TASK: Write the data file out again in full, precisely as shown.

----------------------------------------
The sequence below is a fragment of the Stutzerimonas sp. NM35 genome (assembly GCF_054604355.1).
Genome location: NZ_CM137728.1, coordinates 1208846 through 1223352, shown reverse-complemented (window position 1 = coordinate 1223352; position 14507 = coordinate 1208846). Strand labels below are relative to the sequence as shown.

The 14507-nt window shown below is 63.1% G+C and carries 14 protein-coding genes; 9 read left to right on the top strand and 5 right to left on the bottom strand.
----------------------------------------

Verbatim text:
The sequence below is a fragment of the Stutzerimonas sp. NM35 genome (assembly GCF_054604355.1).
Genome location: NZ_CM137728.1, coordinates 1208846 through 1223352, shown reverse-complemented (window position 1 = coordinate 1223352; position 14507 = coordinate 1208846). Strand labels below are relative to the sequence as shown.

The 14507-nt window shown below is 63.1% G+C and carries 14 protein-coding genes; 9 read left to right on the top strand and 5 right to left on the bottom strand.